Are Home Inspectors Wrong?
When Home Owners Should Start with the Cheapest and Most Obvious Solutions
A few months ago, I did a home inspection on a well-built custom home that was roughly 15 years old. When I worked my way around to the back deck, which was done as a membrane system that acted as a roof for the lower porch, I found signs of leakage and water damage: water stains on the walls below the deck, frass and exit holes from moisture ants, cupping wood and soft rotted-sounding bits of plywood under the membrane around the posts. And, where the decking was soft, it was no longer sloping to drain, so water could now pool around the posts. It was July, which in the Pacific Northwest, means it had not rained in months, so everything was dry at the time of inspection. The places where the membrane ended: at the deck to wall junctures and around the posts, were smeared with clear caulking, indicating what in my mind is a temporary repair.
Here is a video showing a few of the red flags:
What to do?
How should a home inspector report on this? In my book, The Confident House Hunter, I make the case that home buyers should visualize how their prospective home will perform during the worst weather. While everything was dry at the time of inspection, I was concerned that what I saw in front of me was going to leak in short order and that when the new home buyers hired a qualified contractor to further investigate the leak, expecting minor repairs, they would find concealed wood decay and water damage below the membrane. In short, I did not want my client to have surprises and I felt obligated to point out what I saw: signs of past leakage in the deck water proofing system, signs of temporary repairs, and evidence of concealed water damage. I then recommended additional inspection by a qualified contractor to try and head this problem off at the pass.
As it turns out…
The seller disagreed with my findings…. which is not wildly surprising. They stated that the deck had been repaired by a qualified contractor and was fine – and this brings me to the point of this blog.
One of the odd points of view that a home inspector develops is that we are constantly muddling into house maintenance problems that arise in the midst of a real estate transaction. It is important to recognize that home repairs done to prepare a home for a new home buyer, or as a response to a home inspection, may not be the same repairs you would do if you are keeping the house for yourself. Interestingly, this can lead to some controversy as contractors get called in for inspection response; they may have differing opinions on the best approach for repair.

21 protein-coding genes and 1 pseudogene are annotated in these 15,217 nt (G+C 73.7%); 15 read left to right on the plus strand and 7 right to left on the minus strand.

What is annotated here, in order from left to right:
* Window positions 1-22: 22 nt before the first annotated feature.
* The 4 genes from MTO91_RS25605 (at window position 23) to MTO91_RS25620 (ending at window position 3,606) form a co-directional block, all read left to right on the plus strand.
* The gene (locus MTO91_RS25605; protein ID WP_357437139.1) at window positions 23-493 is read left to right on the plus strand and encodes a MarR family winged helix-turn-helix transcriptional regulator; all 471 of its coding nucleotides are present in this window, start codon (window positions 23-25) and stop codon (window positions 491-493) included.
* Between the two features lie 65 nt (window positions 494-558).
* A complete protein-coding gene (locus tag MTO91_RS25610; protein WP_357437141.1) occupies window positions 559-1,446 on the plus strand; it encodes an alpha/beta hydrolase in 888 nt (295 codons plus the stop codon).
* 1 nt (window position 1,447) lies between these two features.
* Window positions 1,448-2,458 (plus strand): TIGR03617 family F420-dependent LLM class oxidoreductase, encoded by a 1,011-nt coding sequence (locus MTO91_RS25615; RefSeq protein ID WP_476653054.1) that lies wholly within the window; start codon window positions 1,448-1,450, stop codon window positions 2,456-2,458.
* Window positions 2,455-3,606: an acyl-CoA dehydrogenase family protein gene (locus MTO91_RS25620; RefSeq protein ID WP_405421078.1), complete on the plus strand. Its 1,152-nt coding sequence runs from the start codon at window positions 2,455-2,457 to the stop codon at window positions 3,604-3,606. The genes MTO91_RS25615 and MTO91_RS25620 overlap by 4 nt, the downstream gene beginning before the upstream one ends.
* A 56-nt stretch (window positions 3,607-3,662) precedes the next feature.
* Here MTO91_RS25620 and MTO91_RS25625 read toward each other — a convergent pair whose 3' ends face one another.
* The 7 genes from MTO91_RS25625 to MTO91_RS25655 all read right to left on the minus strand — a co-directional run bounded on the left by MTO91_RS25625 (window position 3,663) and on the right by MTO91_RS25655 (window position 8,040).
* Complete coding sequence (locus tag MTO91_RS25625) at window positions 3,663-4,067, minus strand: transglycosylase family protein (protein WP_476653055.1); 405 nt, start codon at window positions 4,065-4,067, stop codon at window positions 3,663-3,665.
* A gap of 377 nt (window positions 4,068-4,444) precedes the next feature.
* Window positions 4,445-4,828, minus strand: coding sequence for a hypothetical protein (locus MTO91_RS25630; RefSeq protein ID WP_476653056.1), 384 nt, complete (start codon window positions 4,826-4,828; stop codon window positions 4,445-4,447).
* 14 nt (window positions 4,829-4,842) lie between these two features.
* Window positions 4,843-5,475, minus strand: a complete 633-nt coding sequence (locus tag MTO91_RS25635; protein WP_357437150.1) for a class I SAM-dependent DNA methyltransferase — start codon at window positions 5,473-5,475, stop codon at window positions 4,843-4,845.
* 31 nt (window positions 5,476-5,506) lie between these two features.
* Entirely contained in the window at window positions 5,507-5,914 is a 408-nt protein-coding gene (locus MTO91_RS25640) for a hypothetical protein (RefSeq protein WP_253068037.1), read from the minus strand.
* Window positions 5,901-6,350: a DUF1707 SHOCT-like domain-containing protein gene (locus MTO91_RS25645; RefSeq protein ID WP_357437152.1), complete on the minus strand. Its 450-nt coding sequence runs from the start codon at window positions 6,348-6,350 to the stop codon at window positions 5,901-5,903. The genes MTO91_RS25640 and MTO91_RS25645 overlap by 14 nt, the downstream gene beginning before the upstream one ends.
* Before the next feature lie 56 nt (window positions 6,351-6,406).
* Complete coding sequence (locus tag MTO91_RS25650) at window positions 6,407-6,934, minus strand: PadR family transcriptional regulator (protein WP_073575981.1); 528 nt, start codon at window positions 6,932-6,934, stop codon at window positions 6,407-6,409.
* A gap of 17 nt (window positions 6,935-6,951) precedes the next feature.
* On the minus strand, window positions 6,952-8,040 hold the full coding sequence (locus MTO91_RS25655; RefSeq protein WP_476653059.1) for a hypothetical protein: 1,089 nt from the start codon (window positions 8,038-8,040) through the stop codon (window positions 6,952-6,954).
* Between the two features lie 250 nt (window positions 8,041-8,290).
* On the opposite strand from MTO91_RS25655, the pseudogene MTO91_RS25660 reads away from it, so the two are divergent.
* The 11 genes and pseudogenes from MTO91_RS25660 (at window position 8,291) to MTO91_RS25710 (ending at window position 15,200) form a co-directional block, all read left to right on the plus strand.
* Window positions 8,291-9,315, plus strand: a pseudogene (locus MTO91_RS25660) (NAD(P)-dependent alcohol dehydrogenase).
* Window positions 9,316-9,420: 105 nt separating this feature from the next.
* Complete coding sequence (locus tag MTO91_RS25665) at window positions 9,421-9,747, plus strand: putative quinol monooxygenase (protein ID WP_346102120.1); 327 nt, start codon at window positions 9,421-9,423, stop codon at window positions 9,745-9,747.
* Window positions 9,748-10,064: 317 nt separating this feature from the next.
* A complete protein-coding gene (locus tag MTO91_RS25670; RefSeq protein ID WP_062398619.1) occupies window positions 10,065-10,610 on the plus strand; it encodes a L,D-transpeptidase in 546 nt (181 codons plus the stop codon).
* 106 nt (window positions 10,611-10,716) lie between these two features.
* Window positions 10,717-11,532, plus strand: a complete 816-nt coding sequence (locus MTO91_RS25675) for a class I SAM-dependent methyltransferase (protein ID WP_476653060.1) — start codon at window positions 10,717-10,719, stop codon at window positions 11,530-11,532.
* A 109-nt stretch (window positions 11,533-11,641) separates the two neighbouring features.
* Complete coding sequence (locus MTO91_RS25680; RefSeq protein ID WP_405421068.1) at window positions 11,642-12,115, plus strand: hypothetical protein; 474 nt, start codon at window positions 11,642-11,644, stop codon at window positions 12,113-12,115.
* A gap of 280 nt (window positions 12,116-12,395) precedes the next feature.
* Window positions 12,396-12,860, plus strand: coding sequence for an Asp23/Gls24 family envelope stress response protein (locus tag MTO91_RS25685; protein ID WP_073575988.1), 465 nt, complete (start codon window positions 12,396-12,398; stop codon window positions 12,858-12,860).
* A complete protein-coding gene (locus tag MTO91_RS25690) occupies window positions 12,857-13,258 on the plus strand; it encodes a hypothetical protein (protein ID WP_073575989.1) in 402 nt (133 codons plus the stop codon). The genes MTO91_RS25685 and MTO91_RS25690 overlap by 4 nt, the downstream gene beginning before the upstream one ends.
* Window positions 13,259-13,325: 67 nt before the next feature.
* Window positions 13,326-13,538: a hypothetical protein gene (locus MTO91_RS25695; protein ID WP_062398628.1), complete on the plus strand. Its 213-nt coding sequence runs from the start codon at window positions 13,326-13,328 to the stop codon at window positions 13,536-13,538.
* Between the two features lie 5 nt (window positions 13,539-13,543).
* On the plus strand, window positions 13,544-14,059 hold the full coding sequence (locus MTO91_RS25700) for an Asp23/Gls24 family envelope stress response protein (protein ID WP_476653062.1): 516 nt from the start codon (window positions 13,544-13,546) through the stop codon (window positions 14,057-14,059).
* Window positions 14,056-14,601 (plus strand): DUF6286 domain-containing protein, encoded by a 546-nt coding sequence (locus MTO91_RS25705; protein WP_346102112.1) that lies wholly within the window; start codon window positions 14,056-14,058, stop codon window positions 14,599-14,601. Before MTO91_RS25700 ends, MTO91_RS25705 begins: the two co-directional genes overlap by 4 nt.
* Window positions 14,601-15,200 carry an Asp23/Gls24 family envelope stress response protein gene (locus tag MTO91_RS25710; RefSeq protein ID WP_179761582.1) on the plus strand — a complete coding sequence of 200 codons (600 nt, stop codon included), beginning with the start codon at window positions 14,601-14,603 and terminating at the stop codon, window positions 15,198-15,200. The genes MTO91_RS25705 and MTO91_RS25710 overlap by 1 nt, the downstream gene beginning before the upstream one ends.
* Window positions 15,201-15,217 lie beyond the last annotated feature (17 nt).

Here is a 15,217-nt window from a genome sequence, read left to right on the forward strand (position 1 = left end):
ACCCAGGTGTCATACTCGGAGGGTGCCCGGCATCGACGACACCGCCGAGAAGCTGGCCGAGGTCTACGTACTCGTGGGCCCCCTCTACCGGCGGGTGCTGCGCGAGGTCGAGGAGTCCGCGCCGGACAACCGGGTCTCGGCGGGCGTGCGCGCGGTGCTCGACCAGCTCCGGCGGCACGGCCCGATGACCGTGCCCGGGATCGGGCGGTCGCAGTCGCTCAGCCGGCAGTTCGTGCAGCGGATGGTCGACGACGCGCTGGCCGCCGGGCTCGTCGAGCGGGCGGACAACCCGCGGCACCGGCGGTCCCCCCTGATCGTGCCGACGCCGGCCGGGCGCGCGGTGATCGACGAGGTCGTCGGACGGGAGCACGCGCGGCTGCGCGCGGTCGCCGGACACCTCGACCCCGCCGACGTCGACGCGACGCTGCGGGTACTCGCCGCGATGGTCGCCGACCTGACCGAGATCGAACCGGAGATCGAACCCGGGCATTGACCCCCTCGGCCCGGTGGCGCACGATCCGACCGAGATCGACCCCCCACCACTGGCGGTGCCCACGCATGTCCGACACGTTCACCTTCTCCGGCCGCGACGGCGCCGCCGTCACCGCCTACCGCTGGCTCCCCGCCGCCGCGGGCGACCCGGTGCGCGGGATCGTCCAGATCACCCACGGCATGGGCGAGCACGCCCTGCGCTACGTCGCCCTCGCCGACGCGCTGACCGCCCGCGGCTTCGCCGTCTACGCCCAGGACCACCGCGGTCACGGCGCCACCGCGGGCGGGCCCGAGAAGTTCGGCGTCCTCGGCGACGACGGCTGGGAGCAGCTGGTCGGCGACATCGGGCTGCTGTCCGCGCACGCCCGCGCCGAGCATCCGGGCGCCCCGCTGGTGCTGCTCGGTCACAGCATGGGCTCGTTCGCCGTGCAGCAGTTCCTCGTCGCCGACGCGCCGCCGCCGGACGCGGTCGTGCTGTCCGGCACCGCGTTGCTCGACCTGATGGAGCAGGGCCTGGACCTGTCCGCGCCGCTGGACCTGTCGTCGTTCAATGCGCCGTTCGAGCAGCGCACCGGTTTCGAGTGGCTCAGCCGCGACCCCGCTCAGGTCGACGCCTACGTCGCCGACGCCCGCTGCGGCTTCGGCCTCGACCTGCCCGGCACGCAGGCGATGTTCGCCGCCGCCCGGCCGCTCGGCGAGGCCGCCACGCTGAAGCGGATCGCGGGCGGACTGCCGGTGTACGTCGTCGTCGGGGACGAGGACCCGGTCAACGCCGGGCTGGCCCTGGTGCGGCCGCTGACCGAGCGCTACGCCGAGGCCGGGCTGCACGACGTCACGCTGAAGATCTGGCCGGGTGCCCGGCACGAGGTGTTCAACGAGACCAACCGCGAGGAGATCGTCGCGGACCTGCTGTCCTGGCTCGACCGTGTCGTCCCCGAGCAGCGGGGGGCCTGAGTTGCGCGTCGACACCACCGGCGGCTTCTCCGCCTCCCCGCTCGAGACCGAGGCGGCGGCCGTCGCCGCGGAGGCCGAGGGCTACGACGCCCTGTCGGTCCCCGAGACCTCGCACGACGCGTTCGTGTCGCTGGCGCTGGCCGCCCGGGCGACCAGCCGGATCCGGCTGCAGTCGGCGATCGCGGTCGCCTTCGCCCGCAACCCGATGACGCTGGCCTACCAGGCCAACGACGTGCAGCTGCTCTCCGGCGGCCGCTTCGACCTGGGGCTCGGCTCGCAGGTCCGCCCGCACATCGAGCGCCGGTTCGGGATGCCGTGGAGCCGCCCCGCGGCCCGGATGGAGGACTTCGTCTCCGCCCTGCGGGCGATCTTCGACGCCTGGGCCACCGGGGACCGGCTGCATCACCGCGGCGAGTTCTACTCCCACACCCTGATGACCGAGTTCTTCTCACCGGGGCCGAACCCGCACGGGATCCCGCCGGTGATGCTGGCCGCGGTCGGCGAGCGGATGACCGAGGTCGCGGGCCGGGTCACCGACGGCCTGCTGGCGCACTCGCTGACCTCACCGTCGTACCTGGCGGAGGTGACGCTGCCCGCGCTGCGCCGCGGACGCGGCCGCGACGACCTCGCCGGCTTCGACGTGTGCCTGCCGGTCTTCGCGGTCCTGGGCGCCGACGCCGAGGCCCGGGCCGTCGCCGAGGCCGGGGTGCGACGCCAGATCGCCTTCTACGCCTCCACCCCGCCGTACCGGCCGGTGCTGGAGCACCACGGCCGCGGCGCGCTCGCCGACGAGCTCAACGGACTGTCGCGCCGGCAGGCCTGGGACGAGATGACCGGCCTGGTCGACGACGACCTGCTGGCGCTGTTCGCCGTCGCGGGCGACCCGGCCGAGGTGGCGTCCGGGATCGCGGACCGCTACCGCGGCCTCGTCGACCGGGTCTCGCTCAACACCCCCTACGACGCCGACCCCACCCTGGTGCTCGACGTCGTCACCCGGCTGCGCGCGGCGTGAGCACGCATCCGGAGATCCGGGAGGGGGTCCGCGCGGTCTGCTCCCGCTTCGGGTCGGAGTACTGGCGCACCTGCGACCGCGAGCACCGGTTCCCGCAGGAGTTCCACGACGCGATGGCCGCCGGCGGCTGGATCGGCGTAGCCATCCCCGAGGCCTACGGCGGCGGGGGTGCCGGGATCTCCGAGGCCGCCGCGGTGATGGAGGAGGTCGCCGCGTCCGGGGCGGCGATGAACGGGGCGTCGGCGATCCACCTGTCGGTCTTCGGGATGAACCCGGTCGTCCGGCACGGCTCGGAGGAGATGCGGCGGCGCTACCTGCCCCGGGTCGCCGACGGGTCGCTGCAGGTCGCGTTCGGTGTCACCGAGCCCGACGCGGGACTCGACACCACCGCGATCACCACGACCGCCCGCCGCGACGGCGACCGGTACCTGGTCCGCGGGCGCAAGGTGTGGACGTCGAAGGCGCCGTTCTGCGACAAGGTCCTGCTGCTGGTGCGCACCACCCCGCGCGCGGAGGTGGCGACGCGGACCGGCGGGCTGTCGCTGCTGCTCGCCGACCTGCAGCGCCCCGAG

In this case, the sellers did what I would do if I owned the house. If this were my house, and I was keeping it, I would implement the cheapest and most obvious repairs in the hopes of prolonging the useful service life of the deck, while acknowledging that eventually, a more cohesive solution would be needed.
There are a lot of instances where home owners should start with the cheapest and most obvious solutions and work their way back. Examples of other problems like this are:
- Drainage problems
- Indoor air quality / odors
- Difficult to diagnose leaks and moisture problems
- Attic condensation issues
- Rodents (non-wood destroying organism pests)
- Questionable minor to moderate signs of structural settlement.
With all of these house maintenance issues, sometimes the cheapest and most obvious solution will work. The difficulty with these solutions is that they might not work and they will require time to monitor and to see. Such a tepid approach to home repair is logical for an owner, but not necessarily in the best interests of a new home buyer. At the point of a real estate transaction, you are asking a new owner to take responsibility for this more temporary, wing-and-a-prayer approach and the new owner, who is paying a lot of money for a complex object that is new to them, may not especially feel like hoping for the best. From a new home buyer’s point of view, this could feel like an unfunded liability for their new house.
So are home inspectors wrong when they advocate for their home buying clients and recommend a more cohesive repair first? I think it’s a question well worth asking. As I state in my book, The Confident House Hunter: every house is a great house for the right person at the right price. A home inspector’s job is not to specify the scope of a repair, but to help our clients understand what, in the larger sense, they are buying or selling from a structural and maintenance point of view. In the case of this deck, I felt obligated to be clear that the repairs looked temporary and incomplete in nature and that someone buying this house should brace for the need for a more substantial repair at any time.